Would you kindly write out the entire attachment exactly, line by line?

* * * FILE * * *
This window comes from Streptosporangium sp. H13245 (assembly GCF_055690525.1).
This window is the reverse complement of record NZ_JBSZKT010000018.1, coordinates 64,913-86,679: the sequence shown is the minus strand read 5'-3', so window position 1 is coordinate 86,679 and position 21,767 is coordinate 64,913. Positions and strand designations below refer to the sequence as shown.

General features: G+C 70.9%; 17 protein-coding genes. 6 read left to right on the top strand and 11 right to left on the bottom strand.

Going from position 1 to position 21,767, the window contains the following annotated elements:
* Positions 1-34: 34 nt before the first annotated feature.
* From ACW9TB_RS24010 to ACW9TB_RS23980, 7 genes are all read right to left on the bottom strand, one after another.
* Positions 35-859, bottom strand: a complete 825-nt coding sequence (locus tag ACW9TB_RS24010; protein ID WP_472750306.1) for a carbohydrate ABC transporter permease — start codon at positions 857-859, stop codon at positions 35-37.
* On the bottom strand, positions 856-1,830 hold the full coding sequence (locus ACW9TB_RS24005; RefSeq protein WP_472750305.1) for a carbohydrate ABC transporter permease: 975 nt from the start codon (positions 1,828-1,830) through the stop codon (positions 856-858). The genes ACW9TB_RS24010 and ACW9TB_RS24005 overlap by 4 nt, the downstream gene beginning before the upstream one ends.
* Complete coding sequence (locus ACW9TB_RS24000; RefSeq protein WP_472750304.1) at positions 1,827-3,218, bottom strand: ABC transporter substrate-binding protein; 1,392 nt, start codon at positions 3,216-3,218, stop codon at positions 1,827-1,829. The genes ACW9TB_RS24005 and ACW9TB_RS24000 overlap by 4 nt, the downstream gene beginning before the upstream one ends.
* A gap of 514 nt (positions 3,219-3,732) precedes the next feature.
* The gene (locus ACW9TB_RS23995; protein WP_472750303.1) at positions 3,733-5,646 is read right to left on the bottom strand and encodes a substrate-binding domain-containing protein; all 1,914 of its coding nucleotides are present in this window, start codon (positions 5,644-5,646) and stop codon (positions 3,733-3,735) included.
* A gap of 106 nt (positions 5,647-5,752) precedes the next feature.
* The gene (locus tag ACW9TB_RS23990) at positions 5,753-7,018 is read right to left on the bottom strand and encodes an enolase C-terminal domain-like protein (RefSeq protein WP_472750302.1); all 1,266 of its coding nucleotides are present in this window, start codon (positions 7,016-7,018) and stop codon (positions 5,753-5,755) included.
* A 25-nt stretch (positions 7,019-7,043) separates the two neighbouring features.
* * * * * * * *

This window comes from Streptosporangium sp. H13245 (assembly GCF_055690525.1).
This window is the reverse complement of record NZ_JBSZKT010000018.1, coordinates 64,913-86,679: the sequence shown is the minus strand read 5'-3', so window position 1 is coordinate 86,679 and position 21,767 is coordinate 64,913. Positions and strand designations below refer to the sequence as shown.

General features: G+C 70.9%; 17 protein-coding genes. 6 read left to right on the top strand and 11 right to left on the bottom strand.

Going from position 1 to position 21,767, the window contains the following annotated elements:
* Positions 1-34: 34 nt before the first annotated feature.
* From ACW9TB_RS24010 to ACW9TB_RS23980, 7 genes are all read right to left on the bottom strand, one after another.
* Positions 35-859, bottom strand: a complete 825-nt coding sequence (locus tag ACW9TB_RS24010; protein ID WP_472750306.1) for a carbohydrate ABC transporter permease — start codon at positions 857-859, stop codon at positions 35-37.
* On the bottom strand, positions 856-1,830 hold the full coding sequence (locus ACW9TB_RS24005; RefSeq protein WP_472750305.1) for a carbohydrate ABC transporter permease: 975 nt from the start codon (positions 1,828-1,830) through the stop codon (positions 856-858). The genes ACW9TB_RS24010 and ACW9TB_RS24005 overlap by 4 nt, the downstream gene beginning before the upstream one ends.
* Complete coding sequence (locus ACW9TB_RS24000; RefSeq protein WP_472750304.1) at positions 1,827-3,218, bottom strand: ABC transporter substrate-binding protein; 1,392 nt, start codon at positions 3,216-3,218, stop codon at positions 1,827-1,829. The genes ACW9TB_RS24005 and ACW9TB_RS24000 overlap by 4 nt, the downstream gene beginning before the upstream one ends.
* A gap of 514 nt (positions 3,219-3,732) precedes the next feature.
* The gene (locus ACW9TB_RS23995; protein WP_472750303.1) at positions 3,733-5,646 is read right to left on the bottom strand and encodes a substrate-binding domain-containing protein; all 1,914 of its coding nucleotides are present in this window, start codon (positions 5,644-5,646) and stop codon (positions 3,733-3,735) included.
* A gap of 106 nt (positions 5,647-5,752) precedes the next feature.
* The gene (locus tag ACW9TB_RS23990) at positions 5,753-7,018 is read right to left on the bottom strand and encodes an enolase C-terminal domain-like protein (RefSeq protein WP_472750302.1); all 1,266 of its coding nucleotides are present in this window, start codon (positions 7,016-7,018) and stop codon (positions 5,753-5,755) included.
* A 25-nt stretch (positions 7,019-7,043) separates the two neighbouring features.